Jennifer Pallanich Hull
Gulf of Mexico Editor
To meet a market focused on econo-mically extracting oil from marginal fields beyond the reach of subsea tiebacks, Aker Kvaerner Inc. has designed a deep draft semisubmersible for marginal deep-water Gulf of Mexico fields.
AK is marketing the concept at marginal fields of 30-80 MMbbl, with output of 40,000 b/d from subsea wells. With around 60% of deepwater GoM fields thought to contain 60 MMbbl or less, many of these fields are uneconomical to develop with traditional means, said AK Senior Vice President Knut Eriksen.
The concept offers the flexibility of re-location and targets marginal fields, which typically have a short field life.
After the initial field is depleted, the semi can be towed ashore to modify the process for a new field, and the platform can be towed to the new location. The simplicity of these operations should give the semi a good second-hand value and a potential for depreciation over more than one project, said AK Deepwater Technology Team Leader Henrik Hannus. He said the concept is designed as a newbuild and that conversion of existing semis would not be able to provide the same motion characteristics.
AK conceived the deep draft semi around existing design philosophy for minimal facility developments. The deep draft semi idea came out of in-house market analyses on the deepwater discovery size distribution as well as the market trend toward subsea wells in ultra deepwater, Eriksen said. The concept was developed for a bid, he said, and it was tested at the Offshore Model Basin in California in July 2002. The model confirmed the motions that were predicted, he said, adding AK was pleased with the outcome of the test.
In a hurricane, waves will run through the deck truss, he said, noting a similar deck design is already in use in the Njord field in 330 m of water in the Norwegian Sea.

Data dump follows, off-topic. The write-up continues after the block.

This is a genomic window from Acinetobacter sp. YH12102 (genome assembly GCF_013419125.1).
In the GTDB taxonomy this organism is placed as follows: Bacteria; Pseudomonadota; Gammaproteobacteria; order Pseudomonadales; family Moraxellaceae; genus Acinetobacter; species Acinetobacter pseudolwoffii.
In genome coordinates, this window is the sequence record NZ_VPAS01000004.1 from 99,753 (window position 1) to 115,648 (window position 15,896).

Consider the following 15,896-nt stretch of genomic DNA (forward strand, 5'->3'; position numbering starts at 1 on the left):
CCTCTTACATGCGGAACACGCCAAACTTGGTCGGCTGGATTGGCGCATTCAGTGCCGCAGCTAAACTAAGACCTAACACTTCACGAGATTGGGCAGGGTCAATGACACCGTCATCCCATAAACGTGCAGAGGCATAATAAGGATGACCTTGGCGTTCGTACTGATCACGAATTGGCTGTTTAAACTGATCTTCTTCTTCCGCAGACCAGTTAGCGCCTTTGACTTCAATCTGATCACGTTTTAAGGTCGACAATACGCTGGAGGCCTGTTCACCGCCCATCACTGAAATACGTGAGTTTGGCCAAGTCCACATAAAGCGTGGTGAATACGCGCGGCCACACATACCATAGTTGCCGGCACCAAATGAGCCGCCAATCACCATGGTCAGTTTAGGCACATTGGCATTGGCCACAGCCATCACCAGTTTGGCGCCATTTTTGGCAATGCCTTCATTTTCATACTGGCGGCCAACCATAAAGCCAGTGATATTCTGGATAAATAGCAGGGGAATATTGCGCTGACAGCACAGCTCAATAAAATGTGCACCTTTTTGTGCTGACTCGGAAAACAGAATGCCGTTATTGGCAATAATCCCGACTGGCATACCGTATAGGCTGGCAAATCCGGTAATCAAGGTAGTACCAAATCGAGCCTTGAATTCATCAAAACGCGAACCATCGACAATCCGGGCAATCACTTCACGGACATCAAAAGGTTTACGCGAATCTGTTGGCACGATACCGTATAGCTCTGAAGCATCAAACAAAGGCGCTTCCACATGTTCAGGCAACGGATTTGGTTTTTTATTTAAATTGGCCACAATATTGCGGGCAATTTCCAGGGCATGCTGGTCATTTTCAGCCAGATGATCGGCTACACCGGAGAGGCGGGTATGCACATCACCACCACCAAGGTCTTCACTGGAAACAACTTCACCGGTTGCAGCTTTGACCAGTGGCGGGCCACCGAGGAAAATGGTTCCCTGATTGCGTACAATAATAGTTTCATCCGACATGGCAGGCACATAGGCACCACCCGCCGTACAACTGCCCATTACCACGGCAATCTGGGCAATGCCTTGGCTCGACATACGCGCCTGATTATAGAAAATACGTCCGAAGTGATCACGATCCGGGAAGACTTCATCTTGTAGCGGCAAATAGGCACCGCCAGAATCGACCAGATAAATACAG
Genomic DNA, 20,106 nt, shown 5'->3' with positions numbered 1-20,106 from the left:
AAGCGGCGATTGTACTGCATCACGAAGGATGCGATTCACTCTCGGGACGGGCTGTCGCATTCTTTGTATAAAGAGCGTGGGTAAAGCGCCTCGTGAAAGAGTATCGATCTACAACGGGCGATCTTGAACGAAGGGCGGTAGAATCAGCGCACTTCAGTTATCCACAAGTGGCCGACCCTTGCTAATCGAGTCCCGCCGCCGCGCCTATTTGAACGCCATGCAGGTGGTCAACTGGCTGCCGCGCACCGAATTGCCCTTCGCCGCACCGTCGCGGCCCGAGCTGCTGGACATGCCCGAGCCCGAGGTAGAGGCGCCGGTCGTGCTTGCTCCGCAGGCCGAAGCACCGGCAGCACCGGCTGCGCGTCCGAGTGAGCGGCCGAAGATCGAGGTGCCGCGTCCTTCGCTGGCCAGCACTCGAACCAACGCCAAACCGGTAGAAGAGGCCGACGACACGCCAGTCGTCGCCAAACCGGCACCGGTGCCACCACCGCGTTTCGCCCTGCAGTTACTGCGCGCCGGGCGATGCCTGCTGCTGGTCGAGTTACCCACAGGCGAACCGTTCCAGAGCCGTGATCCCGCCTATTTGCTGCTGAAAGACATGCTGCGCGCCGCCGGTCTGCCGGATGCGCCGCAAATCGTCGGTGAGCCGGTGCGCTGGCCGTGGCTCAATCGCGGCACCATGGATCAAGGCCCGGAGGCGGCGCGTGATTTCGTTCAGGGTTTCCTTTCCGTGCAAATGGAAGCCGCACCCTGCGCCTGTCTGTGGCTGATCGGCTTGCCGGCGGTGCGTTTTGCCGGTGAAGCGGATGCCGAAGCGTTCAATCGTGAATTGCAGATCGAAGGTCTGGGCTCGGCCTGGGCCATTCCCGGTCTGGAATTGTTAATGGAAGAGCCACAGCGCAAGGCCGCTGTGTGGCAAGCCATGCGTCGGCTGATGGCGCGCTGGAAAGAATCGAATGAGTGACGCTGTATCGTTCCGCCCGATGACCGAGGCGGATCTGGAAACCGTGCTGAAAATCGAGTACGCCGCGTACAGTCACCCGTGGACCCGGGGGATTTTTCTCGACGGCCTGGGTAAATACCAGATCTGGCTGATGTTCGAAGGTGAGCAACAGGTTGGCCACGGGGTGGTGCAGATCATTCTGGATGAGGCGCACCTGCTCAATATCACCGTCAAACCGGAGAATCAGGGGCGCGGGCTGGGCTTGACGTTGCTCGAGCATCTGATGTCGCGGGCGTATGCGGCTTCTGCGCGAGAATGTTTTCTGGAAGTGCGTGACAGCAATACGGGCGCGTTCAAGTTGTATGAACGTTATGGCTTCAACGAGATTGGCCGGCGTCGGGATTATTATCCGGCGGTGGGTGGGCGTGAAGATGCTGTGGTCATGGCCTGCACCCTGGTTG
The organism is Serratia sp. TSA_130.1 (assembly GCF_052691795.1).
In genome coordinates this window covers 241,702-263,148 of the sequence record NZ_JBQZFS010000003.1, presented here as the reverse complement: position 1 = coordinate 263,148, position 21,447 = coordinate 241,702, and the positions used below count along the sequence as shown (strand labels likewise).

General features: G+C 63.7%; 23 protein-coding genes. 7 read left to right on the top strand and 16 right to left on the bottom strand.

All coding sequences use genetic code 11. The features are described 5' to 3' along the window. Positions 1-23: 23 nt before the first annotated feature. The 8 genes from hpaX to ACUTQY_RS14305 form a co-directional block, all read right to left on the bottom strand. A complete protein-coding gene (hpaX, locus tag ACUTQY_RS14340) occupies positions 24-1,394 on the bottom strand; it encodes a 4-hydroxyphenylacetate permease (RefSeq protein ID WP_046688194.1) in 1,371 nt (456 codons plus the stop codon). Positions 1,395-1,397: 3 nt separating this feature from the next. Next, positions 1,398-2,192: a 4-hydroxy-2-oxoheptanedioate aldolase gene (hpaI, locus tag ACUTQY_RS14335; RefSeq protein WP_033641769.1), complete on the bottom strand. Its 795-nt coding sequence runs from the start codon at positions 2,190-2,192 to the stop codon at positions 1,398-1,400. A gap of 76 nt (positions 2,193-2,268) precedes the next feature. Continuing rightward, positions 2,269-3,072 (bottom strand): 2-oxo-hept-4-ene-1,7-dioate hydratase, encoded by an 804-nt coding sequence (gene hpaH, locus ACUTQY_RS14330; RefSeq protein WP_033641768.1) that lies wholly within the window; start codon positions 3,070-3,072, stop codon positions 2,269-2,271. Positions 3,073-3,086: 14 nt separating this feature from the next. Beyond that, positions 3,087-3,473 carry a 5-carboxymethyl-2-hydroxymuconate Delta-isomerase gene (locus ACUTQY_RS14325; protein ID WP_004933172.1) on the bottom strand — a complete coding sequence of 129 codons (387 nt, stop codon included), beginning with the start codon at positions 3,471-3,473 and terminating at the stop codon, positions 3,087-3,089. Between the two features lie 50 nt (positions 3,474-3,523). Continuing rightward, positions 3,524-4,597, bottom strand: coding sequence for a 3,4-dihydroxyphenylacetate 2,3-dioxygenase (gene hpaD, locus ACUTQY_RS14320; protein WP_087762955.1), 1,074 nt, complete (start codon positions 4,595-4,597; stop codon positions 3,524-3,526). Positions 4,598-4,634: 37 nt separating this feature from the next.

"We have tried to stay with structural designs from things we have built," Hannus said, noting the rectangular pontoons that make an appearance at Snorre B and in the deep draft semi design.
The design is not intended for plans calling for a dry tree solution, rather for fields requiring a subsea tieback.
Working with semis and steel catenary risers (SCRs) can be difficult, he said, so the company designed a semi around the SCR rather than taking an SCR and trying to add the semi.
"It's a package that holds together," he said.
Hannus said the deep draft semi, with polyester mooring, could be used in fields to 10,000 ft. A benefit of the design, he said, is that there is no clear threshold on water depth.
The deep draft semi features a ring pontoon. Other hull characteristics include simple node with no casting, central access column, and simplified hull systems. The flat truss deck is skid-based and promotes simple integration of topside facilities.
AK deviated from normal semi design by not placing equipment in the columns. Hannus noted that TLPs and Spars also refrain from placing equipment in the columns. While the move means ballast, which is more important when drilling is involved, cannot be shifted from one column to another, it also simplifies the system, he said.
Aker Kvaerner's deep draft semisubmersible, intended for use in Gulf of Mexico fields, is designed for relocation after marginal fields are depleted.
The entire unit requires significantly less steel than a Spar, Hannus said, noting the flat deck requires simpler fabrication than a multilevel deck.
The deck would be fabricated with the truss deck and skids on top before being lifted onto the hull with a quayside heavy lifting device. The hull and deck would then be towed to the field, where moorings and risers would be hooked up and the unit would be commissioned. Performing the lift at quayside rather than offshore reduces risk and potential for weather delays thereby improving project safety, Hannus said.
For now, the basic design is complete, ready for adaptation to a field-specific situation, Eriksen said.